Florida A & M University’s Student Government President, Ramon Alexander stood outside the old Capitol building Monday during a press conference to address Gov. Jeb Bush’s recent proposal of a five percent tuition increase.
“To our university this is a very sensitive issue, but across the board when you look at tuition in general, so many students across this state are dying trying to get access to higher education and it’s our obligation – my obligation as student body president- to stand up to assure that their voices are heard,” said Alexander, 21, a senior political science student from Tallahassee.
Throughout the press conference, other Student Government officers from across Florida spoke and supported Alexander’s opposition to Bush’s proposal after a monthly Florida Student Association meeting held at the University of Florida.
“When you have 36,000-38,000 students everyday who are telling you that they are having problems paying the cost of tuition, cost of living and the cost of housing-you’ve got to say something, so it’s our job to say something,” said Ahmad Abuznaid, Florida State University’s student government vice president.
In effort to address the negative effects that the increase would have among students, Alexander said that minority students will unfortunately be majorly affected by the governor’s tuition increase.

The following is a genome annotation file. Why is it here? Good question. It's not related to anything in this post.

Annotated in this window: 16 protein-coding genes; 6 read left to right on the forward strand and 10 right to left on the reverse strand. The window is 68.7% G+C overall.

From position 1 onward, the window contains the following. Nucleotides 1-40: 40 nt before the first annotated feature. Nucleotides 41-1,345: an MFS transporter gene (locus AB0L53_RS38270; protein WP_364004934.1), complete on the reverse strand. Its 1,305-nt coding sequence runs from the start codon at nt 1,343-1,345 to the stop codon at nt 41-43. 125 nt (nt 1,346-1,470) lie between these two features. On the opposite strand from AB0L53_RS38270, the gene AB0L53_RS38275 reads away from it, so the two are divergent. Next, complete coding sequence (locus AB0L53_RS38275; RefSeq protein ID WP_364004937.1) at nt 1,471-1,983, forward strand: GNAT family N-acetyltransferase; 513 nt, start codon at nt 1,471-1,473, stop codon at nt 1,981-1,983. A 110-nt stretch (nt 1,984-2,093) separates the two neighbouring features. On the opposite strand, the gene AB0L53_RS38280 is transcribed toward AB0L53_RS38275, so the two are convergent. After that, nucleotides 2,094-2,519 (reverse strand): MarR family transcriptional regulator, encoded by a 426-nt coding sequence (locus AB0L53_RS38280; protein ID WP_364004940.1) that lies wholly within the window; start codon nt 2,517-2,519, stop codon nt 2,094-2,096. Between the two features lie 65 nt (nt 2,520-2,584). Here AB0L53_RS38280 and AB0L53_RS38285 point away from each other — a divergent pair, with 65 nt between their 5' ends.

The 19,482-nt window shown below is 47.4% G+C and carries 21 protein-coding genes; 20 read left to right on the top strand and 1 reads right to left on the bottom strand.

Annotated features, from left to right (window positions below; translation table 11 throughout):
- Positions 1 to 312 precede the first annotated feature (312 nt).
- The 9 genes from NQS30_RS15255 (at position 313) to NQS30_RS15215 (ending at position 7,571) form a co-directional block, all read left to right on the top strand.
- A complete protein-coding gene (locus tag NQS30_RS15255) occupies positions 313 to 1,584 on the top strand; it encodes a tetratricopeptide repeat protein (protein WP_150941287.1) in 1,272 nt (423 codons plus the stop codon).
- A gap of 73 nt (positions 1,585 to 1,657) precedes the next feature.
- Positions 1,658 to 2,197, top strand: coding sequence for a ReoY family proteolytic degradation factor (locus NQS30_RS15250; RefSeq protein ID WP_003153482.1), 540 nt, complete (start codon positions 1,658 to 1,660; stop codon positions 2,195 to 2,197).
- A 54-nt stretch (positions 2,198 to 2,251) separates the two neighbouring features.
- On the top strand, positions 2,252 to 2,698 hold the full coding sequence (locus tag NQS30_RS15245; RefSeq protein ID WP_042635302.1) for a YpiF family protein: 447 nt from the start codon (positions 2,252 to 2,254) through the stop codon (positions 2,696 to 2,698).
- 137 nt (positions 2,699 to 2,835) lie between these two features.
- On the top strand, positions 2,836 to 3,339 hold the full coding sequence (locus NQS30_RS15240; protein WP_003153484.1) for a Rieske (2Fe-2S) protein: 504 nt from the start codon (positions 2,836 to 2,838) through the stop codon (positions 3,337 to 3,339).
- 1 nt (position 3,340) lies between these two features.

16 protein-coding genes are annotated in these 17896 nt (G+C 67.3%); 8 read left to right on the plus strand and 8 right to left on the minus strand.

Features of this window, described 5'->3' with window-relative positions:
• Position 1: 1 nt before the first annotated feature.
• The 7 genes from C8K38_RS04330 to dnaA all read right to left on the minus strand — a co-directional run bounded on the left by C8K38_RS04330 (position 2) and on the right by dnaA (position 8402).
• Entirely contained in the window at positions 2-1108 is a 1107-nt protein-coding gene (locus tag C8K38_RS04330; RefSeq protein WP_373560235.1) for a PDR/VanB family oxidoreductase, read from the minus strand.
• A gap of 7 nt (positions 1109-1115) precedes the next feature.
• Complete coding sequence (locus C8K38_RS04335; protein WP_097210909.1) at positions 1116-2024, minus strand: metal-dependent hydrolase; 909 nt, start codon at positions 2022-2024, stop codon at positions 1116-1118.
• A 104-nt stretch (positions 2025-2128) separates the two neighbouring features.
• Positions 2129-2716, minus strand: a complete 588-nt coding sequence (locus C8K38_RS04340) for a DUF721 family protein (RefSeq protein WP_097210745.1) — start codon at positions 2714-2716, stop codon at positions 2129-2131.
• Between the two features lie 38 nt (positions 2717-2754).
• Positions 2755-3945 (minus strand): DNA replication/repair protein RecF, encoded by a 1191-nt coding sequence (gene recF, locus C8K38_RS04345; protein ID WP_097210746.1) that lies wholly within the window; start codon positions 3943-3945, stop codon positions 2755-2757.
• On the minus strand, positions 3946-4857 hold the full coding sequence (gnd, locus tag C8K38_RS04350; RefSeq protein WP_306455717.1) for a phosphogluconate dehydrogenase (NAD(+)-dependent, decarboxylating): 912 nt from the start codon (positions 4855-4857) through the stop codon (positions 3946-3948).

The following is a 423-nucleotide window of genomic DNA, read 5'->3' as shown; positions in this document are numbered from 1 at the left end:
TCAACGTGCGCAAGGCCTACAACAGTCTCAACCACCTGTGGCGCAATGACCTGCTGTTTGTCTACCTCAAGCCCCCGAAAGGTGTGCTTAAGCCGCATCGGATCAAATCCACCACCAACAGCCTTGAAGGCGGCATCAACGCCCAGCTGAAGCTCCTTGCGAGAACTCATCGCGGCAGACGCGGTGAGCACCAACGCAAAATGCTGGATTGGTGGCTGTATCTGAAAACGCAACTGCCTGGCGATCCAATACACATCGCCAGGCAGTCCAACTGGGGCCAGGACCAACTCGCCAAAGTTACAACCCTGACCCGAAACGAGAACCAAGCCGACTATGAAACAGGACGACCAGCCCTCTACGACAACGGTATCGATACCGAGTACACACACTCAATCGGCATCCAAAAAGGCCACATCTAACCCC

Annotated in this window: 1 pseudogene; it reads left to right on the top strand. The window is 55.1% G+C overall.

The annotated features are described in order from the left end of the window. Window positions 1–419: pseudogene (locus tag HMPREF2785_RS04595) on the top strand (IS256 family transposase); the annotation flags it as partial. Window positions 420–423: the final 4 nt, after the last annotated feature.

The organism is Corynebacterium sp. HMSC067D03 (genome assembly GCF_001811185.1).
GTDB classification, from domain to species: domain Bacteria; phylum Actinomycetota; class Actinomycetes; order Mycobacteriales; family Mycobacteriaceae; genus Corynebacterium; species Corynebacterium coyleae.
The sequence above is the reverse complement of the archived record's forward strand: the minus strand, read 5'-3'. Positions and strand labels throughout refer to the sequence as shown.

“Over 90 percent of our students are on need-based aid, so an increase in tuition makes our enrollment decline,” Alexander said.
On Feb. 2, when Governor Bush proposed a five percent increase in tuition for in-state students Bush also proposed a 7.5 percent increase in out-of-state and graduate tuition.
Alexander’s strong opposition to the governor’s proposal comes after a severe decline in minority enrollment among state universities this year. “When enrollment declines, our university losses millions of dollars, making higher education to some unattainable,” Alexander said.
Like Alexander, Gabriel Pendas, the senate president at FSU, said that students across the country are against the governor’s tuition increase and have been actively encouraging various organizations on campus to spread the word.
“At FSU we have a number of organizations that are working hard to educate students about the issues currently facing higher education in the state of Florida,” Pendas said.
Throughout the conference Alexander remained optimistic because of the governor’s recent attempt to speak to students at FAMU about the decline in minority enrollment.
“The governor was willing to have a dialog about access diversity and putting up forth a proposed plan to address the number of enrolled, so I’m more than positive that the governor will be willing to sit down with us to address this increase in tuition,” Alexander said.
In beginning the process, Pendas said that he has begun to write several resolutions that are now awaiting the approval of the Florida Student Association.
Maxon Victor, the student government association president at the University of South Florida, said he is waiting for the command of his fellow peers, who he supports, in order to help voice student concerns on Bush’s increase in tuition.
“I share the same stance as my fellow peers in opposing the governor’s proposal to increase tuition. This issue is very serious because it affects the lower class bracket in most cases, and it is not fair,” Victor said.
Contact Christina Hordge at ChristinaHordge@yahoo.com